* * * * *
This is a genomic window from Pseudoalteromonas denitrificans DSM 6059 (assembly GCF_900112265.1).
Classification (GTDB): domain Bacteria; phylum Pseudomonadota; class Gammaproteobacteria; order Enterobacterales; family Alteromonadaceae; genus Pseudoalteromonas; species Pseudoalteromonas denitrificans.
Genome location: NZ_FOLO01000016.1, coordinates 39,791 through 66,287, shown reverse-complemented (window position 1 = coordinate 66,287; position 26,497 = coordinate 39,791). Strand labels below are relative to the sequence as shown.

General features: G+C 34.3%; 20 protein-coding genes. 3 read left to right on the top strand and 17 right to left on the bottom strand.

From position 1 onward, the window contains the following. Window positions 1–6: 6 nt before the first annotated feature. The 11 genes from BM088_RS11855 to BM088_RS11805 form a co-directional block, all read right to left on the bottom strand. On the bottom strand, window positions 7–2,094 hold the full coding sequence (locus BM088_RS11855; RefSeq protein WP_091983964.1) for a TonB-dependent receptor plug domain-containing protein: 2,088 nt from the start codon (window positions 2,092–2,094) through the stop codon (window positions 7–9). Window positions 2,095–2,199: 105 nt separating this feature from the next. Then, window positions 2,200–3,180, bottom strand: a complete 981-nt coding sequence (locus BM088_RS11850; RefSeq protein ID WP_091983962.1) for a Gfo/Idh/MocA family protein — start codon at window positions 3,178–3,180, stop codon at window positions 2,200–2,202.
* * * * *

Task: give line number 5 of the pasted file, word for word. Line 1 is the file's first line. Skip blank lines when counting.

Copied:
From position 1 onward, the window contains the following. Window positions 1–6: 6 nt before the first annotated feature. The 11 genes from BM088_RS11855 to BM088_RS11805 form a co-directional block, all read right to left on the bottom strand. On the bottom strand, window positions 7–2,094 hold the full coding sequence (locus BM088_RS11855; RefSeq protein WP_091983964.1) for a TonB-dependent receptor plug domain-containing protein: 2,088 nt from the start codon (window positions 2,092–2,094) through the stop codon (window positions 7–9). Window positions 2,095–2,199: 105 nt separating this feature from the next. Then, window positions 2,200–3,180, bottom strand: a complete 981-nt coding sequence (locus BM088_RS11850; RefSeq protein ID WP_091983962.1) for a Gfo/Idh/MocA family protein — start codon at window positions 3,178–3,180, stop codon at window positions 2,200–2,202.